As a bonus, the presentation of these portraits will also help the remainder of the students to develop their understanding of characters they did not analyze themselves.
Objectives The main objective of this unit is to analyze characters in plays written by William Shakespeare. To this end, the students will need to recognize and analyze methods of characterization through identifying physical attributes, symbols, motivation, important lines, internal and external perspective, the figurative language used to develop the character and the major psychological shift in the character.
We will apply close reading analysis skills. The final assessment will be a formal essay analyzing three characters from Othello, Macbeth and The Taming of the Shrew. The Unit The students will read three plays by Shakespeare: Macbeth, Othello, and The Taming of the Shrew.
The students will choose from the major characters in each of the plays to create six visual analyses by the end of the unit: The other two characters may be any of the main characters from the plays.
The plays will be assigned for reading outside of class while some close readings will be done in class. I believe in starting with the end in mind when it comes to curriculum units. The students will be given the essay topic before they begin the portraits.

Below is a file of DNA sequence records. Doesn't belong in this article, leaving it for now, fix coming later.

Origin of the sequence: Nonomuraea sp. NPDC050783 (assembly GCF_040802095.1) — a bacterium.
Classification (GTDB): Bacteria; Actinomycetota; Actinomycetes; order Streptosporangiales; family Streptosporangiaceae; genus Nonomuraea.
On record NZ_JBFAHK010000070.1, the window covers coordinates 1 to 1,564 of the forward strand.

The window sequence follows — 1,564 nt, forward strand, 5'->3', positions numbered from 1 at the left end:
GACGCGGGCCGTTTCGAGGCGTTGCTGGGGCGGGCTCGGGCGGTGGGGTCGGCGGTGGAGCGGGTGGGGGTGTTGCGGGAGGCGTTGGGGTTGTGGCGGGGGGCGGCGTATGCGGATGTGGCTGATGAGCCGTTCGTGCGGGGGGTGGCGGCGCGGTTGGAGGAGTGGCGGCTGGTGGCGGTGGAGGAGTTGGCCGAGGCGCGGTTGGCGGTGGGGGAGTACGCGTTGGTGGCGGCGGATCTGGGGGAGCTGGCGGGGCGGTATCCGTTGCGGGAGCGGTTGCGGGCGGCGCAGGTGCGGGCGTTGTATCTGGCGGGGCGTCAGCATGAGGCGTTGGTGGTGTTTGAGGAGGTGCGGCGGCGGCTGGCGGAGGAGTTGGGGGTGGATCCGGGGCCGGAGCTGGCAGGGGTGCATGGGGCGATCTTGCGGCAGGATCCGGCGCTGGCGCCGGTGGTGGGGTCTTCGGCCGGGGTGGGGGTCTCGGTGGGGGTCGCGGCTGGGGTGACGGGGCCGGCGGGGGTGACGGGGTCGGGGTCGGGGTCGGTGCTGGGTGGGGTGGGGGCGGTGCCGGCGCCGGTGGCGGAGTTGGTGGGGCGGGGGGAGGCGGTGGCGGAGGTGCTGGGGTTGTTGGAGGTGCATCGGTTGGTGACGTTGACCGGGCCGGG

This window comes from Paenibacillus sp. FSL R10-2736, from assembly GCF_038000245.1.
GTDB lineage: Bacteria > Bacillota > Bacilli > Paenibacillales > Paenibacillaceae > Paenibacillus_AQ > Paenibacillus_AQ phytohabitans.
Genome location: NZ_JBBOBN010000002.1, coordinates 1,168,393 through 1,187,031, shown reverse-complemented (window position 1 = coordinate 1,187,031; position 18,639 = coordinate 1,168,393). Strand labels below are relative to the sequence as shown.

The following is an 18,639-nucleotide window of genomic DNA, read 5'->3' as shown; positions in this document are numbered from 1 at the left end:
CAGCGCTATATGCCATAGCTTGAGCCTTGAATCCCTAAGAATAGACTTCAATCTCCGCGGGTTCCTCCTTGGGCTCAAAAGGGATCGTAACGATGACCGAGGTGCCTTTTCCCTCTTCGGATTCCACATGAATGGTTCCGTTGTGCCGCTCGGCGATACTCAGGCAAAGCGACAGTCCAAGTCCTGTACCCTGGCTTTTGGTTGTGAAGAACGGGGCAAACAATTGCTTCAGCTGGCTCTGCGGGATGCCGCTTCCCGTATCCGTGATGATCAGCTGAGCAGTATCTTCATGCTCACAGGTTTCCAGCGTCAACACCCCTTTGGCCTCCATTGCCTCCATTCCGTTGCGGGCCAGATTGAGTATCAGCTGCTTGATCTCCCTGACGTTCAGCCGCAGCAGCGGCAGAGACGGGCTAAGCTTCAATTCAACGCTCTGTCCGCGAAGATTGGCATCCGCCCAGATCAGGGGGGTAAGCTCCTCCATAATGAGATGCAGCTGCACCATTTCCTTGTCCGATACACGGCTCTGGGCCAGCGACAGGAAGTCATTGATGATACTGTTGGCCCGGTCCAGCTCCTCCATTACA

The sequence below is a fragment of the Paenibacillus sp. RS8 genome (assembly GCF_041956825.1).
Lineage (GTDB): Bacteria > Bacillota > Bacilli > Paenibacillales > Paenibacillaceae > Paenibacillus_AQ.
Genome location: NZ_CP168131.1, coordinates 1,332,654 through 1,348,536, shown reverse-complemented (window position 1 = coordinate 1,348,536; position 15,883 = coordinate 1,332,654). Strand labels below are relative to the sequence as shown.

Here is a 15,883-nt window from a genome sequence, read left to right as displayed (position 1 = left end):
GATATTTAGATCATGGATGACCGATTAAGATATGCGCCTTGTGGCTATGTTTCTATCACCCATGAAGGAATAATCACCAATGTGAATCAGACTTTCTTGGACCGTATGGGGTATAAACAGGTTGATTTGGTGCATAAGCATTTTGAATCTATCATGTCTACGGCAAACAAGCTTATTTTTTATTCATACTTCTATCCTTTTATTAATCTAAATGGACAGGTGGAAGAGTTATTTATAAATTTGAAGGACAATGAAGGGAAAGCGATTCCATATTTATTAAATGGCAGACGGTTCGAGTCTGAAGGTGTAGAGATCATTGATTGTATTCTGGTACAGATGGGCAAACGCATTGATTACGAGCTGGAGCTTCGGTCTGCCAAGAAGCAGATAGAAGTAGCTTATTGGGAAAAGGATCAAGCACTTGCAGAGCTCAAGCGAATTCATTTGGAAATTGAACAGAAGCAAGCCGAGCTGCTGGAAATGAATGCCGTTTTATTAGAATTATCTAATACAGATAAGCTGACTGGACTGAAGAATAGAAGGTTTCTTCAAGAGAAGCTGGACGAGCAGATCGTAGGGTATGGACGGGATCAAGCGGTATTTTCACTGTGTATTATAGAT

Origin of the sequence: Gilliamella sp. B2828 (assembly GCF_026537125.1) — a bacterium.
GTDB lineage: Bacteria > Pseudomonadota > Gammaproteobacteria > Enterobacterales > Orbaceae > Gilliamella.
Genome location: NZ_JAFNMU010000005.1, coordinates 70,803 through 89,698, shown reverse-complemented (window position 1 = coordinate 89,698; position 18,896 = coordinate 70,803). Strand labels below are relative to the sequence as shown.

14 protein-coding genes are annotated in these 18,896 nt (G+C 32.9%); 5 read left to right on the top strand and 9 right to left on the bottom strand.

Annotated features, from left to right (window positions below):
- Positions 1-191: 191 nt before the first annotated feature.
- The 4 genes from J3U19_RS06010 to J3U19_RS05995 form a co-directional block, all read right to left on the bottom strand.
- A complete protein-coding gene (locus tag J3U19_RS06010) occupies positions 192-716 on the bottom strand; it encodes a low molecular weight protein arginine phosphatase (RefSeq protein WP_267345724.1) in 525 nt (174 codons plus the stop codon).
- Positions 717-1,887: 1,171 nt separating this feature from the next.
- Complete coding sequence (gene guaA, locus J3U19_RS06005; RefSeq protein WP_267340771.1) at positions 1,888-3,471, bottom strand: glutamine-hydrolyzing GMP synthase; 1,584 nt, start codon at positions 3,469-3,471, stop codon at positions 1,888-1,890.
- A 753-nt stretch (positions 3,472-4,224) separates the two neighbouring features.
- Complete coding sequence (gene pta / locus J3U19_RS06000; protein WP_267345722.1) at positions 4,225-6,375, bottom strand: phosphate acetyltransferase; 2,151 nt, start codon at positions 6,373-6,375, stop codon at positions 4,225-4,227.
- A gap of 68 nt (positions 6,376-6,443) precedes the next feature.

These characters drive the action and the plot of the play, hence a grasp of characterization is necessary to understand what happens. The following prompt will be given to the students:The play The Taming of the Shrew, by William Shakespeare, examines this theme by detailing the female-pursuits of 3 men, Lucentio, Hortensio, and Petruchio, and their respective methods of .
The Taming of the Shrew Please see the bottom of this page for related resources. ACT V SCENE I: The Complete Play The Taming of the Shrew Glossary - A to K The Taming of the Shrew Glossary (by Play and Theme) Quotations About William Shakespeare Shakespeare's First Folio Facts.
The Taming of the Shrew by William Shakespeare. Home / Literature / The Taming of the Shrew / The Taming of the Shrew Analysis Literary Devices in The Taming of the Shrew. Symbolism, Imagery, Allegory a contemporary of Shakespeare's, wrote a sequel play in response to Taming of the Shrew. The play is called The Woman's Prize or, The.
Here you will find the complete text of Shakespeare's plays, based primarily on the First Folio, and a variety of helpful resources, including extensive explanatory notes, character analysis, source information, and articles and book excerpts on a wide range of topics unique to each drama.
The Taming of the Shrew is the story of how Petruchio, the money-grubbing wife hunter, transforms the aggressive and bad-tempered Katherine Minola into an obedient, honey-tongued trophy wife. Written by William Shakespeare between and , it's one of Shakespeare's earliest Comedies – it's also one of his most controversial works.
Kate in William Shakespeare's The Taming of the Shrew Katharina or Kate, the shrew of William Shakespeare's The Taming Of The Shrew is sharp-tongued, quick-tempered, and prone to violence and violent outbursts, especially to anyone who tries to win her love.